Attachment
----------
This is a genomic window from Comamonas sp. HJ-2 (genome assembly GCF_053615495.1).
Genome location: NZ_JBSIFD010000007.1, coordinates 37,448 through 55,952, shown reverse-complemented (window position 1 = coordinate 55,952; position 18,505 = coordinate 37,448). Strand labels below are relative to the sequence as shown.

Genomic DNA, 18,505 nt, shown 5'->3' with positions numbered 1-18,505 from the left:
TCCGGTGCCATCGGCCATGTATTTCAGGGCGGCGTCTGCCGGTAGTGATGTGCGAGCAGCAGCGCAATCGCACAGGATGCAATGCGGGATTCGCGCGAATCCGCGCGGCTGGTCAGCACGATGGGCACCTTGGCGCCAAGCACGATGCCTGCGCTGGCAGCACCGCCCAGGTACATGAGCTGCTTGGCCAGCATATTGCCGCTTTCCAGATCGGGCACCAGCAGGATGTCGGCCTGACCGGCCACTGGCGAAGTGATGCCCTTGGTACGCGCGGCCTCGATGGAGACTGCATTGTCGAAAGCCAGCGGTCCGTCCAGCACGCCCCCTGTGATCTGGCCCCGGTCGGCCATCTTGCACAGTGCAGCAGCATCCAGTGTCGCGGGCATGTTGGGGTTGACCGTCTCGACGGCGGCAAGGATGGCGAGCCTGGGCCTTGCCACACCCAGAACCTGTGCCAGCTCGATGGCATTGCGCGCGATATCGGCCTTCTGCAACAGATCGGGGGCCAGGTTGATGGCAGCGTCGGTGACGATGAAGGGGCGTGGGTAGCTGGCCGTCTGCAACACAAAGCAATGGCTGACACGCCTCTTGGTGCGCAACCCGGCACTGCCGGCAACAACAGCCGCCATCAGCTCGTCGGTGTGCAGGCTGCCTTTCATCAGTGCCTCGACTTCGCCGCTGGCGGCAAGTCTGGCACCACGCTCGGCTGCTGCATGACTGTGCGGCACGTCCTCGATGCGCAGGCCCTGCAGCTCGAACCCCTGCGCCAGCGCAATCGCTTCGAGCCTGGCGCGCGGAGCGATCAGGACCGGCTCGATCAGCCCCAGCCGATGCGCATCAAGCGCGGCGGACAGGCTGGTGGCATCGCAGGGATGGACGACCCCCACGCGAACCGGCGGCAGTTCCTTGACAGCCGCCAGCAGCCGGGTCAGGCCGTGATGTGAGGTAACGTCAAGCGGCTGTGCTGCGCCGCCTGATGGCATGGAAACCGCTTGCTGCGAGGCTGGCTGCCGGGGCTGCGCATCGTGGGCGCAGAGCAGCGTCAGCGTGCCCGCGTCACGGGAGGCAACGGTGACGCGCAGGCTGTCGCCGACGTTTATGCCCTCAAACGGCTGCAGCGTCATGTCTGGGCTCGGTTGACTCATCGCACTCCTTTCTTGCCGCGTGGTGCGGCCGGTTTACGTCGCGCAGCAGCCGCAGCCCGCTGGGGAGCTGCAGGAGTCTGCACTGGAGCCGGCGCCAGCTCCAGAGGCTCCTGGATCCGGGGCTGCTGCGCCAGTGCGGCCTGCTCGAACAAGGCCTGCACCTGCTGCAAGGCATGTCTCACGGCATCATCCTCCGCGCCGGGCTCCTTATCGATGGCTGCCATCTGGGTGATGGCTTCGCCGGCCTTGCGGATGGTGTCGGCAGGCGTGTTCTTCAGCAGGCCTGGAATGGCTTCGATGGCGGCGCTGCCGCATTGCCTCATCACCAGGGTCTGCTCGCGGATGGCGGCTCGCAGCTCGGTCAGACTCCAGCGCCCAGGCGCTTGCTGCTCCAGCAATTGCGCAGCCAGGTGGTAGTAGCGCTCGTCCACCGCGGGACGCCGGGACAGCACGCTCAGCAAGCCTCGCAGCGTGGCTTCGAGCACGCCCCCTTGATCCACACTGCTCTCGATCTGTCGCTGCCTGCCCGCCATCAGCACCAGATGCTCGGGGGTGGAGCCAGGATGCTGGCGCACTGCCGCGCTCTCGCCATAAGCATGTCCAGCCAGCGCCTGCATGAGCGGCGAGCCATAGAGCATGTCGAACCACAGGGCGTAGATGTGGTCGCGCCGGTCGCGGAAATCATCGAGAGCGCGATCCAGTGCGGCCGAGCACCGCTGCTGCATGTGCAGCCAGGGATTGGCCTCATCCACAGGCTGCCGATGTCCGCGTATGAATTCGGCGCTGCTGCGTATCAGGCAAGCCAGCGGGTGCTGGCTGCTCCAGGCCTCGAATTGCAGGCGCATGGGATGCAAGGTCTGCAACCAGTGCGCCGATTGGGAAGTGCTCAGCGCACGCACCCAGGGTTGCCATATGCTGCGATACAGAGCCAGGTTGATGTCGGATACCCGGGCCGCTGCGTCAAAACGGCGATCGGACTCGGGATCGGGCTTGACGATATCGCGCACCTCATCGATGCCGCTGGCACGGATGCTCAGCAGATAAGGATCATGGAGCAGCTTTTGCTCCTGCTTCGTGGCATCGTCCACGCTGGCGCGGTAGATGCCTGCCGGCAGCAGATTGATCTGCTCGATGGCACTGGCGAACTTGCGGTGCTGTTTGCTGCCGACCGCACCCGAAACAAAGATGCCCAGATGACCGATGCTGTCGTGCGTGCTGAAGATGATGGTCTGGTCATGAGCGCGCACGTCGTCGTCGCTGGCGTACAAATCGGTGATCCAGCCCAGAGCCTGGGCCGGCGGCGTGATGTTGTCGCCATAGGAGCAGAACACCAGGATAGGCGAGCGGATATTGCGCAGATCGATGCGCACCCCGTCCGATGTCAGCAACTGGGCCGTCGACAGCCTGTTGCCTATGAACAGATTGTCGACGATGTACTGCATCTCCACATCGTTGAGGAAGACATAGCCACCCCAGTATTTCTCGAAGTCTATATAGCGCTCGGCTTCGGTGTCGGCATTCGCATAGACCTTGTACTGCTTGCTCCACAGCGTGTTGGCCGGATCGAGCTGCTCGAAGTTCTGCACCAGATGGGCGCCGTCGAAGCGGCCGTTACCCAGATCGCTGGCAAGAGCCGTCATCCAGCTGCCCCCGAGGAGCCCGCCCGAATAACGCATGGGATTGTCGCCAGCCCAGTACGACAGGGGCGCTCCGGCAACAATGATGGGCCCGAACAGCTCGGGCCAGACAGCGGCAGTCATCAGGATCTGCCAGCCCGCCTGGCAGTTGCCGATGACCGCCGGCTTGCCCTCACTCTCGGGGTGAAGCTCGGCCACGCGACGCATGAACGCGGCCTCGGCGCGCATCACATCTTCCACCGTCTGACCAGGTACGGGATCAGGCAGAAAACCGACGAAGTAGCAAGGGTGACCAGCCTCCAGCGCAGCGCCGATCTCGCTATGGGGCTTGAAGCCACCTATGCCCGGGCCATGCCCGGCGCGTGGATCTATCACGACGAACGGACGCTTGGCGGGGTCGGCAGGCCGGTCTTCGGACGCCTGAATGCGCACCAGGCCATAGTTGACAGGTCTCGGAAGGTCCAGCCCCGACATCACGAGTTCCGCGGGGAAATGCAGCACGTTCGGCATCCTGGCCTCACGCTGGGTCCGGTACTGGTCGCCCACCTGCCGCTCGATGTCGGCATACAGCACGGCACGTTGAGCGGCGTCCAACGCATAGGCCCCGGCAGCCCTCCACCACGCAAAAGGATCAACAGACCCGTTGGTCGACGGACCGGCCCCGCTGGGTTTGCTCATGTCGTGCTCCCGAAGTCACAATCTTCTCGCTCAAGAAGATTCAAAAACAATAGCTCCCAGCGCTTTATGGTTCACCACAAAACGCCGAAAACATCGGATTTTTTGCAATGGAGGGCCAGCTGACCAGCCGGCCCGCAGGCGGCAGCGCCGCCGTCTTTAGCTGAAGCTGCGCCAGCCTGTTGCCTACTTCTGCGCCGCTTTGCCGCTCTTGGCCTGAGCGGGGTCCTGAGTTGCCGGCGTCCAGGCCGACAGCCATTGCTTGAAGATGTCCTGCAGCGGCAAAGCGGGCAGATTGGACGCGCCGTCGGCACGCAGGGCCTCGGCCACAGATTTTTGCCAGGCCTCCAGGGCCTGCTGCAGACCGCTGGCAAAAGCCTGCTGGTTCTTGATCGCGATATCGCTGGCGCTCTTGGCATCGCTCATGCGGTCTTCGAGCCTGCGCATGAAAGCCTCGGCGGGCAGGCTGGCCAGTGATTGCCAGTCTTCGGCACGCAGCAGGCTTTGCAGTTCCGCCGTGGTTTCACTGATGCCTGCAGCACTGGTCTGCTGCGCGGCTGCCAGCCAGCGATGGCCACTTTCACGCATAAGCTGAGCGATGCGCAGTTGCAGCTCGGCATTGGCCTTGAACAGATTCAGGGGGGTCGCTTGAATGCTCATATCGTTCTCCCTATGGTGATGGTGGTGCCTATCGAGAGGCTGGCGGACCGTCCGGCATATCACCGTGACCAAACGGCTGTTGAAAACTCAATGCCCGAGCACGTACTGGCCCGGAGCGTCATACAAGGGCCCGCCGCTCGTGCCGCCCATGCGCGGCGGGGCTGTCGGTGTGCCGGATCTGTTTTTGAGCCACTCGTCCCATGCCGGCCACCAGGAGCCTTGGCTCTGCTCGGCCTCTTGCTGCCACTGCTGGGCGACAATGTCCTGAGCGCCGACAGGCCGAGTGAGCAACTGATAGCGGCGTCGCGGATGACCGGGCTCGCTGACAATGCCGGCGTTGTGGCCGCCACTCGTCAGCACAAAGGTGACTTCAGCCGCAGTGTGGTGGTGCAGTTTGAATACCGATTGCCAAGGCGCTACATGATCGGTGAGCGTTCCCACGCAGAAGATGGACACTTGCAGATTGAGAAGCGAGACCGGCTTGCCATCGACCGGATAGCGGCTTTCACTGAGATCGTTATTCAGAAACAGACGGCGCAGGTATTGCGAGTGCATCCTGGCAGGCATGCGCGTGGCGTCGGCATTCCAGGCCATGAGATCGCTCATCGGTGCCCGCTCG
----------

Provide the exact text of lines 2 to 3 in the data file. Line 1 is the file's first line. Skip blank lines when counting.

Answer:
Genome location: NZ_JBSIFD010000007.1, coordinates 37,448 through 55,952, shown reverse-complemented (window position 1 = coordinate 55,952; position 18,505 = coordinate 37,448). Strand labels below are relative to the sequence as shown.

Genomic DNA, 18,505 nt, shown 5'->3' with positions numbered 1-18,505 from the left: